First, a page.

Laos, A Risky Cleaning Job In The World’s Most Bombed Country

Laos, A Risky Cleaning Job In The World’s Most Bombed Country

A brave group of women are taking on the enormous task of finding and destroying millions of unexploded bombs in Laos, the most heavily bombed country, per capita, in the world.

Sally Sara (2014-08-01)
Read the full article: Laos, A Risky Cleaning Job In The World’s Most Bombed Country
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XIANGKHOUANG — The women from the bomb-clearing team use loud speakers to warn the locals when there is about to be an explosion.

These women are on the front line of a campaign to clear up to 80 million unexploded bombs in Laos. Their metal detectors make a buzzing sound each time they find something.

Forty-six year old Phou Vong is a clearance worker from the Mines Advisory Group team operating in the province of Xiangkhouang. She says she will never forget the first time she found a bomb: “I was both excited and frightened. I hesitated a bit, but I thought I should be glad to find it because in a sense I was helping my people.”

During the Vietnam War, the U.S. dropped more than 260 million bomblets on Laos to cut off supply routes for the Viet Cong — the equivalent of one bombing mission every eight minutes, for nine years.

Many of these munitions were cluster bombs, large cases full of hundreds of smaller bombs. More than four decades after the end of the war, the bombs are still taking lives and limbs.

20,000 victims

Vong says the U.S. should do more to help clean up the deadly legacy it’s left behind: “Well, if we want to clear these bombs, I would like them to support more than what they have done so far. This is not enough because there really are too many.”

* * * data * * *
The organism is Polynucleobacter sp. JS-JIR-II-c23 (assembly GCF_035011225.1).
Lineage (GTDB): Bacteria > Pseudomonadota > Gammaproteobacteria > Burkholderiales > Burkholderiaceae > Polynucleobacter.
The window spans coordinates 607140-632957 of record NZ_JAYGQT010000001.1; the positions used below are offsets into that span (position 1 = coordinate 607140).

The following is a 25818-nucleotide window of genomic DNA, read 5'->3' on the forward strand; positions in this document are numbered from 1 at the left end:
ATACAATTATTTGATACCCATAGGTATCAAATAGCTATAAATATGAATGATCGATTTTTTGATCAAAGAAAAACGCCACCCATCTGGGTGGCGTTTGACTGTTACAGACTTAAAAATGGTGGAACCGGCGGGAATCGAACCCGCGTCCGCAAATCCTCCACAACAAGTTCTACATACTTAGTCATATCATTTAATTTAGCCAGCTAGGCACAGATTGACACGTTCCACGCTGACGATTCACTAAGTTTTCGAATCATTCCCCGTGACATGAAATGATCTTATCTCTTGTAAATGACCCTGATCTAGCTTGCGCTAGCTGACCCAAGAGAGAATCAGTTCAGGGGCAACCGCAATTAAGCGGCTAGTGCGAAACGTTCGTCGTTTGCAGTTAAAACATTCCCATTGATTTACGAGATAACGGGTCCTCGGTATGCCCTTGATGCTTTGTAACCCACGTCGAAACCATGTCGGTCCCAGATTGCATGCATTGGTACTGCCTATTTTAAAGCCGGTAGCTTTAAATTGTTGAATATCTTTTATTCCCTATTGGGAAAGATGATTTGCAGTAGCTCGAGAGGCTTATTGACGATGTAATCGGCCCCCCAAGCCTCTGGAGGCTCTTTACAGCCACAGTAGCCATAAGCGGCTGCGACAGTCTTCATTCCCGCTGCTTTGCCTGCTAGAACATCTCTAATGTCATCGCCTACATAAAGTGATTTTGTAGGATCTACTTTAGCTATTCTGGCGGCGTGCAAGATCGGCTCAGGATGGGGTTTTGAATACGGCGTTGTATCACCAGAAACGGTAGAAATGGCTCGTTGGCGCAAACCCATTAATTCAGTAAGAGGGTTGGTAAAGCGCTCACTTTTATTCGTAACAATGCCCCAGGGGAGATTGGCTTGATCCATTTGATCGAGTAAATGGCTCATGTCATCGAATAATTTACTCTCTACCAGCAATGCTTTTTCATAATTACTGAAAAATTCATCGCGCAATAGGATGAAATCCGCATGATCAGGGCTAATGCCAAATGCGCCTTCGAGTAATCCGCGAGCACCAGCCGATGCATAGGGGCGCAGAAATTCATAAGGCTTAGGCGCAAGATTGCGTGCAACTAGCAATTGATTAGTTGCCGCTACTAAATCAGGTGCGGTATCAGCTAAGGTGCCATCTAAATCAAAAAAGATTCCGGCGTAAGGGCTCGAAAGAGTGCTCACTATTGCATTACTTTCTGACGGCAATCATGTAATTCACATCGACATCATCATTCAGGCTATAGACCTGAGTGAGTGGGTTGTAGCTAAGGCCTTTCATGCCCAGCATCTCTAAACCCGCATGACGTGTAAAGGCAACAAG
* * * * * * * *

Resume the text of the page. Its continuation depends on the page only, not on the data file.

There are children singing nearby. It sounds like a nursery rhyme but it is actually a song about the unexploded bombs, a song that could save their lives. They are also warned not to touch the small cluster bombs, nicknamed bombies. The small tennis ball-sized bombs can detonate at any time.

Australian aid worker Colette McInerney from World Education Laos says some victims have lost hope. “It can be very, very traumatic and people can withdraw within themselves — they don’t want to talk to anyone about it. A lot of people come here because they have suicidal thoughts,” she says.

More than 20,000 people have been killed or injured by cluster bombs in Laos since the war ended.

No one really knows how much time or money will be needed to destroy all of the unexploded ordinance contaminating the Lao countryside. It could be a task that takes several generations.

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